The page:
Take a minute and take a hard look at your portfolio and ask yourself…
“Are you investing like the middle class, or are you investing like the wealthy?” It’s well documented by groups like Tiger 21 that the ultra-wealthy investment allocations are very different from those of the middle class.
I know you’ve heard this ad-nauseum, but the rich are rich because they do things differently than the middle class, and contrary to popular belief, most millionaires are self-made and didn’t just fall into wealth.
From early on, the rich decided to break away from the pack, and to do so; they would have to go against the middle-class grain and buck the habits, attitudes, and biases that burden the middle class.
The middle class’s common investing habit that the rich avoid is devotion to a 60/40 portfolio (60% stocks/40% bonds). The fact that the 60/40 portfolio is still going strong speaks to how ingrained it is in the middle-class psyche. There’s no reasonable justification for a 60/40 portfolio in the current economy, yet it is still going strong. The 60/40 portfolio is a hedging strategy.
The idea is that since stocks and bonds generally move in opposite directions, when one asset is down, the other will compensate in the opposite direction. This allocation may have worked in the ’80s when treasury rates hovered near 10%, but that rule no longer makes sense today where the 10-year treasury currently hovers around 1.7%.
Over the past 20 years, a 60/40 portfolio delivered on average an annual return of 5.4%. The average yearly inflation during that period was 2.5%. That’s an average annual net return of 2.9%. You can’t get rich at those rates, and that’s why the rich avoid the 60/40 portfolio.
So, if you can’t get rich from the 60/40 portfolio, why is it so popular?
Human behavior and biases have a lot to do with it. There’s a cognitive bias in behavioral science that explains why the middle-class cling to the 60/40 portfolio. It’s called inconsistency-avoidance tendency. In plain English, it means humans hate change.
Humans are reluctant to change, and as a result, it’s hard for many of us to eliminate bad habits. The so-called Anti-Change Bias may have served the primitive man who found safety in groups from predators. Breaking from the crowd made our ancestors vulnerable, so nobody did it.
Anti-Change is one bias that would explain middle-class investing habits. Another bias is the Availability Bias. The Availability Bias says we do what’s easy and listen to whatever advice we hear the loudest and most often. That means whatever dominates cable news, the financial press, and social media will garner the middle class’s attention.
The 60/40 portfolio is what Wall Street and its minions push, and the middle class doesn’t bother fighting it because they don’t like change, and it takes too much energy to break from the crowd.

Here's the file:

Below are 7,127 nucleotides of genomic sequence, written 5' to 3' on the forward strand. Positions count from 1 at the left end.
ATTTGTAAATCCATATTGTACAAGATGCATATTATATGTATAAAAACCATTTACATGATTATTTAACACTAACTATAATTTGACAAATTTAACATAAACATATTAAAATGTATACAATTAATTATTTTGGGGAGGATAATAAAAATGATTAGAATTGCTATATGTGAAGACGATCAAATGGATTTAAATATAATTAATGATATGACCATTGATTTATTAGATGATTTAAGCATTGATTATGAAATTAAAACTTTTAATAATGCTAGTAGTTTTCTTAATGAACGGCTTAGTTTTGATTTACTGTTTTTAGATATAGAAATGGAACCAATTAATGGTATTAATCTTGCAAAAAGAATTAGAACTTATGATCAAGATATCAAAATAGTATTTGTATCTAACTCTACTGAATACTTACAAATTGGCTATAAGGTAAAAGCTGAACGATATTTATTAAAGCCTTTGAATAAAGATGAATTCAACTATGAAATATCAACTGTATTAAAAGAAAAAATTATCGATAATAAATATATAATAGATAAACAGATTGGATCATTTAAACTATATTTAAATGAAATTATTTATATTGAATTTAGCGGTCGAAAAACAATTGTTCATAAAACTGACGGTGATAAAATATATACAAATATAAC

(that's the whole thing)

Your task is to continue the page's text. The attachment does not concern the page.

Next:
Like the Anti-Change Bias, the Availability Bias is an energy-conserving strategy that’s part of the self-preservation instinct. Not having to think too hard conserves energy to flee from predators is the thinking.
Like the 60/40 portfolio is obsolete as a useful allocation strategy, the Inconsistency Avoidance Tendency and the Availability Bias are both obsolete self-preservation strategies. Going with the crowd has never been more dangerous. Those who dare to break away are the ones who will survive financially.
Warren Buffett has made a career of going against the grain. He has long advocated investors to zig when others zag by encouraging investors to: “Be greedy when others are fearful.”
The rich aren’t afraid to break away from the crowd, and that is the very first step to take to invest like the rich – to zig when the middle-class zags. While the middle-class chases stocks and bonds, the rich reach for alternatives – literally and figuratively.
For insight, the following chart illustrates the typical asset allocation of the ultra-wealthy.
While the middle class allocates 60% or more to stocks, the ultra-wealthy allocate less than a quarter to equities, with the overwhelming majority allocated to the big two alternative asset classes:
- Real Estate (28%).
- Private Equity (24%).
To be rich, invest like the rich.
The first step to investing like the rich is recognizing that the way the middle class has been investing doesn’t work.
The 60/40 portfolio only makes financial advisors rich. Those with the courage to break free of middle-class investing biases and tendencies will find the financial independence and wealth prize they’re seeking.